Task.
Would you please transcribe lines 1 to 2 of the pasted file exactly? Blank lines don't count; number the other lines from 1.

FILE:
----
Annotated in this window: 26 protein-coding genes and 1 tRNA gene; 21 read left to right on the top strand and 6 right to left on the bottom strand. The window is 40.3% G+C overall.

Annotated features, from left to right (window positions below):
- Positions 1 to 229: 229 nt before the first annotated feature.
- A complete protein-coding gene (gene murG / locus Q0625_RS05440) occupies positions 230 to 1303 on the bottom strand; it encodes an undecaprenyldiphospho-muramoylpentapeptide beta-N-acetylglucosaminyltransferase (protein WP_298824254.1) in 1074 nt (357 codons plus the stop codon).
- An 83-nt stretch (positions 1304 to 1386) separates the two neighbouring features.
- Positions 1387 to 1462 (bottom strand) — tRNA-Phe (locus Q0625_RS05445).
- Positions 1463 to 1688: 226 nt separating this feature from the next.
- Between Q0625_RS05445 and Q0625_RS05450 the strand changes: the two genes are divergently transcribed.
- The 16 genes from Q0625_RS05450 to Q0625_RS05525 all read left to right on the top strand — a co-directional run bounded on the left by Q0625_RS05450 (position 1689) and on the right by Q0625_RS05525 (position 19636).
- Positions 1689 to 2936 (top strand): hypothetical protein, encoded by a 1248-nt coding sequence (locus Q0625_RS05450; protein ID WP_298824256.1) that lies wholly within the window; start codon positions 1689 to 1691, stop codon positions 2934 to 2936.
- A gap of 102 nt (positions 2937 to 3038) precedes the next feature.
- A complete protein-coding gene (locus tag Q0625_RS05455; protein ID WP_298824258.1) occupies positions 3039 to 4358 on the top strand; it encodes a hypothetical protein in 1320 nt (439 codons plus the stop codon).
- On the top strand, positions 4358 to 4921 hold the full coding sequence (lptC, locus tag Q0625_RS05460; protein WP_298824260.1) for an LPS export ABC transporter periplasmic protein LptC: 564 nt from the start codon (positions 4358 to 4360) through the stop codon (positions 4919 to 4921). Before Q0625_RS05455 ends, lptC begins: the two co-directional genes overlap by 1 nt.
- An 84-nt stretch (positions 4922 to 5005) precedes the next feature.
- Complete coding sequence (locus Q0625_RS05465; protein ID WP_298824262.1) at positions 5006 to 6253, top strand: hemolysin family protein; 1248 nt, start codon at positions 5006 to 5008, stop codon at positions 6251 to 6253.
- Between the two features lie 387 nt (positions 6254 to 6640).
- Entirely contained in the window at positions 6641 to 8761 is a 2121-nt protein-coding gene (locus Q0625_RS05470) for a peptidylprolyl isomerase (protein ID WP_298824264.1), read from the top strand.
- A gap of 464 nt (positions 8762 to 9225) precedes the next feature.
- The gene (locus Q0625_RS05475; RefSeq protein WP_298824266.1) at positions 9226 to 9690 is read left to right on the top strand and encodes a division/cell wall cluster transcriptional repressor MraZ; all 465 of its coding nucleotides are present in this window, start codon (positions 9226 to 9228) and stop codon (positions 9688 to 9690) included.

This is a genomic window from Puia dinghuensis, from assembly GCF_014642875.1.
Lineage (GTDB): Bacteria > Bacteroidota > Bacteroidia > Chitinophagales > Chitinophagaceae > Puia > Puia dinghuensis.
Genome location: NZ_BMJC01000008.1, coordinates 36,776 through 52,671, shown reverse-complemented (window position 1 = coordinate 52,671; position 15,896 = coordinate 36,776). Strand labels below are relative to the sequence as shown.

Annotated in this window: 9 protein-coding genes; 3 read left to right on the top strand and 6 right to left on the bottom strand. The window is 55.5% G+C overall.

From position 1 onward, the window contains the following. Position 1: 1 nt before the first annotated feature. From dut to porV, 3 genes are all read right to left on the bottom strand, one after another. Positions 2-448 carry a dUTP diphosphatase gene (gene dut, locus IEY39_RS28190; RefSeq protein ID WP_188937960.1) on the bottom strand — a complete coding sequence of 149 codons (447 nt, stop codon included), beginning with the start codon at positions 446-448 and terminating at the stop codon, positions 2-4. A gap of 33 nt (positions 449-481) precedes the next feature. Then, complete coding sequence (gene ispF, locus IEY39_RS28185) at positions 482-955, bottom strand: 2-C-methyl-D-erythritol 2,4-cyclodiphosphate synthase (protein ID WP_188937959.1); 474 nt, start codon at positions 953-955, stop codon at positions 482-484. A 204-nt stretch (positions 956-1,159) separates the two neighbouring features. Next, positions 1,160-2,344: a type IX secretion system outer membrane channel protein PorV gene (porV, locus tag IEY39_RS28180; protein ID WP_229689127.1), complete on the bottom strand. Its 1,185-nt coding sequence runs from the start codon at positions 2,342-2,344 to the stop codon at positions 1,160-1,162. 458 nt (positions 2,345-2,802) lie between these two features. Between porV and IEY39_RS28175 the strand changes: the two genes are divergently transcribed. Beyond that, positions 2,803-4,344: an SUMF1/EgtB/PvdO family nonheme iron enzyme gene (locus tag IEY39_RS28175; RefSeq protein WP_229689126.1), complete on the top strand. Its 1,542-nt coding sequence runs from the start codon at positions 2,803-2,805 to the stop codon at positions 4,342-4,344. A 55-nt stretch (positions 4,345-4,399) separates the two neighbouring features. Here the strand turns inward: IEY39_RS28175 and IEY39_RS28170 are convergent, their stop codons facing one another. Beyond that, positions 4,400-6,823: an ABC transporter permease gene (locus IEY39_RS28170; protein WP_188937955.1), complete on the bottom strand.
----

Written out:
Annotated in this window: 26 protein-coding genes and 1 tRNA gene; 21 read left to right on the top strand and 6 right to left on the bottom strand. The window is 40.3% G+C overall.

Annotated features, from left to right (window positions below):